"OK, Melissa, what do you want? You make it sound like “Black Lives Matter” is some humanitarian group, looking for justice. It started as an uncontrolled mob, calling for the killing of cops - “Piggs in a blanket, fried like bacon.” ; and another favorite, What do you want - dead cops. When do you want it -Now" and has morphed into somebody’s mouthpiece, creating chaos at every chance it can. To join this group, we’d have to pass out posters, clubs and bricks after potluck for a Sabbath afternoon at your nearest college campus.


Melissa, Respectfully, I requested that you give a comprehensive response based on the quote that I posted. I believe that if an argument is sound… it should be able to withstand quotes that very much speak to the contrary or “seems to speak to the contrary” (if one wants to take that position). These are the pertinent parts of the quotes. “Government… was corrupt and oppressive…” “on every hand were crying abuses, extortion, intoIerance, and grinding cruelty”…“The Savior attempted no civil reforms”… “He who was our example kept aloof from earthly governments"…“Not by the decisions of courts or councils or legislative assemblies, not by the patronage of worldly great men, is the kingdom of Christ established, but by the implanting of Christ’s nature in humanity through the work of the Holy Spirit.”** Here is the only power that can work the uplifting of mankind. And the human agency for the accomplishment of this work is the teaching and practicing of the word of God.”**

In these quotes we have 3 things:

  1. Social conditions during the time of Christ (crying abuses, extortion, intolerance, grinding cruelty)
  2. How Jesus responded to it (He who was our example kept aloof from earthly governments)
  3. What was the right way; the salvific way to address the injustices in mankind (by the implanting of Christ’s nature in humanity through the work of the Holy Spirit… through teaching and practicing of the word of God).

Suggestions outside of Jesus example says to me, “We have a better plan.” And I might add… we loose sight of the fact that every soul, no matter how unjust, unkind, racist, etc., is a soul to be saved. I say this as a black man.

Respectfully, it doesn’t matter how deep Pastor Wesley Knight went on this subject…correcting a problem in the church does not make him “a champion for social justice”… but a corrector of a problem in the church. There is a difference between correcting church problems and dealing with the issues in the world. In the church you can take the stance of “you should know better”. However, when we engage with the world, bringing to them the word of God and the truth of the gospel, we take the position “there’s a better way”. Interestingly enough, at 12:09 (on the countdown side of the counter) he says, “Jesus was the Christ; setting for us an example of how we ought to live” (quoted verbatim). Pastor Knight’s words demand, by extension, that we connect directly to the Desire of Ages quote to get directly what Jesus actually did.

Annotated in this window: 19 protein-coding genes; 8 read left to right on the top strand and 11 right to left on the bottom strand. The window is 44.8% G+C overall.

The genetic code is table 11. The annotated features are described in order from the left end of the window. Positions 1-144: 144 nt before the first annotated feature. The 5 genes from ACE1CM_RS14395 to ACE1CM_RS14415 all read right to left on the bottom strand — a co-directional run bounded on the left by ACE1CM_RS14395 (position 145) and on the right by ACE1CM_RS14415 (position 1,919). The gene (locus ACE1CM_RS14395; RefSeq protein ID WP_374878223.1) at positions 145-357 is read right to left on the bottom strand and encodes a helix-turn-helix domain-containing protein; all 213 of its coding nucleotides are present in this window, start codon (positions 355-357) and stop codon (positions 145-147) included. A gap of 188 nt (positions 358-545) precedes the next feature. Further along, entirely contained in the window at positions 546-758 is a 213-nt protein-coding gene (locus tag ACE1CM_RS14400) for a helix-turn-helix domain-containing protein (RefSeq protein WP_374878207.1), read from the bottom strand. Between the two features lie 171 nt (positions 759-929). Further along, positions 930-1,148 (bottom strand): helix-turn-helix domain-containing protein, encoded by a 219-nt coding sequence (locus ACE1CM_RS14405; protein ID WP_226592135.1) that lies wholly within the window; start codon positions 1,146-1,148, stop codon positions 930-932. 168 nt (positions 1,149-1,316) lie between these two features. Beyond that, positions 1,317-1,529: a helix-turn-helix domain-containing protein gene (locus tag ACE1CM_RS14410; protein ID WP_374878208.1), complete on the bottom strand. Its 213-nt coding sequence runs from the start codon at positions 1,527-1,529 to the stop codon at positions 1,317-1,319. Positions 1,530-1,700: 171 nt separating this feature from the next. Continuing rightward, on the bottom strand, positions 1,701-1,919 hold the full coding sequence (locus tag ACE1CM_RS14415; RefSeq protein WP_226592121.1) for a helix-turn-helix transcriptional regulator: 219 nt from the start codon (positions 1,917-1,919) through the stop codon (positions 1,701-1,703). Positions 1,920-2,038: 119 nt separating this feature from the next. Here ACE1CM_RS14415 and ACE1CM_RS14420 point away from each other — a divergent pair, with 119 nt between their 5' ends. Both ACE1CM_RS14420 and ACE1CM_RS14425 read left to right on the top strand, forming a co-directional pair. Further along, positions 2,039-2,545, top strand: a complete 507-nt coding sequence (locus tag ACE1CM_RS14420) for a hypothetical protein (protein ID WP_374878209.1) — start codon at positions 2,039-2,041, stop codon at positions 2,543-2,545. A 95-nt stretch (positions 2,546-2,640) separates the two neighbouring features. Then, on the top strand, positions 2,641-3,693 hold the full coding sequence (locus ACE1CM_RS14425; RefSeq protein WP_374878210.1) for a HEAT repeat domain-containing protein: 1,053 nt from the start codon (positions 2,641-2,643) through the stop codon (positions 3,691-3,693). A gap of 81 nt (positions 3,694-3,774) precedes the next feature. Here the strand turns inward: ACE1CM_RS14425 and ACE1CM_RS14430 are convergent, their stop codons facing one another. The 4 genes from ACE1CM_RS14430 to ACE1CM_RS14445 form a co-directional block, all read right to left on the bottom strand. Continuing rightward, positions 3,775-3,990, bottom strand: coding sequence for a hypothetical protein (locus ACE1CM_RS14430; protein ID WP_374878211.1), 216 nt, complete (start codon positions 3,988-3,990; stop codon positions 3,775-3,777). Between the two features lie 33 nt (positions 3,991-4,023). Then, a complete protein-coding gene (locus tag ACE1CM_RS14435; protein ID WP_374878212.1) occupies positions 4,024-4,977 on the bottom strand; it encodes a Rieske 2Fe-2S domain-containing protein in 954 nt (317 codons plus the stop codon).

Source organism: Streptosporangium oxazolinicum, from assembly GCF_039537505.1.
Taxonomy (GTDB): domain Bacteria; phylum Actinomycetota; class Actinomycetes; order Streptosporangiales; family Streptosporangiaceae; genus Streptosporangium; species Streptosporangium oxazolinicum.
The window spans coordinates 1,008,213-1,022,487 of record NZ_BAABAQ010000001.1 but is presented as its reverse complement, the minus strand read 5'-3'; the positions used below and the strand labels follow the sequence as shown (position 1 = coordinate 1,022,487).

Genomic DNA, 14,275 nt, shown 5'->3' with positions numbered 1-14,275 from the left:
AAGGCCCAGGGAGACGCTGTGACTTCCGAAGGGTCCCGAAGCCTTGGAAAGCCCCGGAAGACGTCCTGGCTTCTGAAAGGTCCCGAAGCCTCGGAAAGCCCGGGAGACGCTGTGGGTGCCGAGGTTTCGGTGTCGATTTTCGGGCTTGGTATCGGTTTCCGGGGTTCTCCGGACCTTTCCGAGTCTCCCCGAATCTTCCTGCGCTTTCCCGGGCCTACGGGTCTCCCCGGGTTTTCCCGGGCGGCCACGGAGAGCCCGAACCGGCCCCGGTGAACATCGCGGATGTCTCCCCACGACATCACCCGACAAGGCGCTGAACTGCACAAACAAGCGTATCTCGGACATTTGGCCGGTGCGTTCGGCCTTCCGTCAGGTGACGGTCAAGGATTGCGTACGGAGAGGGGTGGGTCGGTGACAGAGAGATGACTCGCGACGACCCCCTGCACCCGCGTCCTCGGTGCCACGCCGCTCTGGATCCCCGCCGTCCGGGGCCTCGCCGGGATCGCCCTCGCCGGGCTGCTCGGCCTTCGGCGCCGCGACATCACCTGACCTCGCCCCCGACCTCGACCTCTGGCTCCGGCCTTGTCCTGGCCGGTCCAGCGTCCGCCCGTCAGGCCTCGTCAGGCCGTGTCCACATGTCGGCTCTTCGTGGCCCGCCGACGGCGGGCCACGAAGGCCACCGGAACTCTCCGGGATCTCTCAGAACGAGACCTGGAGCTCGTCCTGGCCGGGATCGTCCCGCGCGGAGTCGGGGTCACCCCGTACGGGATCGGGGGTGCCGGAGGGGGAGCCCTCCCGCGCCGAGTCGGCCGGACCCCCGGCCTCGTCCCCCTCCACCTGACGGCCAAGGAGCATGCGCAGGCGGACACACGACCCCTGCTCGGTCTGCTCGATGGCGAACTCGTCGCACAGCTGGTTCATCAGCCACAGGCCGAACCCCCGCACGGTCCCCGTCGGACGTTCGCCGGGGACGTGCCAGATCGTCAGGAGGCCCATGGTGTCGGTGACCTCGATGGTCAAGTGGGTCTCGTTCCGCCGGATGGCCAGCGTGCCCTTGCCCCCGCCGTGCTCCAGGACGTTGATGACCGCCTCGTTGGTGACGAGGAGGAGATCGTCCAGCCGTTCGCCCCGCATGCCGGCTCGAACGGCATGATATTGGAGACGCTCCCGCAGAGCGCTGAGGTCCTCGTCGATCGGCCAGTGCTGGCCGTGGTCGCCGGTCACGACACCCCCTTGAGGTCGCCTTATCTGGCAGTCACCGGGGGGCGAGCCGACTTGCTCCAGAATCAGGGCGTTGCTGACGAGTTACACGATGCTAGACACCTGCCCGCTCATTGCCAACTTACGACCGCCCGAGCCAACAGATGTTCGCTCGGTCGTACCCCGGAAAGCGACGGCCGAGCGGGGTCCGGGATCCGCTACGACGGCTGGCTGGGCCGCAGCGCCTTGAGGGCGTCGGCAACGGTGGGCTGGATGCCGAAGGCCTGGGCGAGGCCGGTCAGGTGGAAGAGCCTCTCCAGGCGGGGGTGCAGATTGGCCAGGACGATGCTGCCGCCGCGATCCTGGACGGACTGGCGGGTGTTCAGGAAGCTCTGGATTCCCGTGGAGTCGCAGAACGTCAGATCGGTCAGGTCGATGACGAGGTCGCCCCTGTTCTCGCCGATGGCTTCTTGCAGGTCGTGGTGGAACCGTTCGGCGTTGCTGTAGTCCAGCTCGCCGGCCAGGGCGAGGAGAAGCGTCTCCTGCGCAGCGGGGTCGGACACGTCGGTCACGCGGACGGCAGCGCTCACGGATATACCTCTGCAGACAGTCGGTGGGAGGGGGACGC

While I’m at it… Tony R… I am an ardent researcher… and don’t ever dismiss “context”. I have read, many times over, the previous paragraph before the one I posted. Reading the previous paragraph does not, in any way, diminish the paragraph I posted. There are definite statements, in the paragraph I posted, that need no contextual examination, because the quote I posted deals with a state of mind and approach that Jesus had on the subject of injustices. When Ellen White says, “He was our example”… this tied Christ’s approach in His day to what should be our approach in our day (“our example”; meaning “in this day in time”). I might add that Ellen White wrote these words during the Reconstruction Era. This was a time when injustices against blacks was worst than during slavery; because slaves were no longer “owned” by anyone; and therefore fair game for the paddy rollers.

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HERE in Macon there have been BLACK LIVES MATTER group events [several, co-sponsered by black and white leaders] in down town.
BUT this year, and so far, we have had 27 deaths by guns, killed by 27 other persons.
MOST of the 27 DEAD, and the 27 SHOOTERS have been Black on Black.
Apparently those 27 DID NOT THINK that Black lives mattered.

The SICKNESS in society is NOT going to be cured by going to a park and holding up signs for a couple of hours, or wearing a T-shirt for a day. It certainly IS NOT here in Macon.
[And GUN CONTROL is not the answer either.]

Christ does NOT come into the lives – hearts and minds – of people by a MARCH, of by wearing a T-shirt.


my understanding is that BLM began roughly four yrs ago with the death of trayvon martin…it then picked up steam through hugely acrimonious, well-publicized events like the deaths of michael brown in ferguson, and eric garner in NY…through much of this development, we’ve really only had a he said he said stand off…that is, while we’ve clearly had the deaths of black men at the hands of cops, we haven’t seen real evidence for BLM’s mantra that racist cops have been murdering hapless black individuals in cold blood…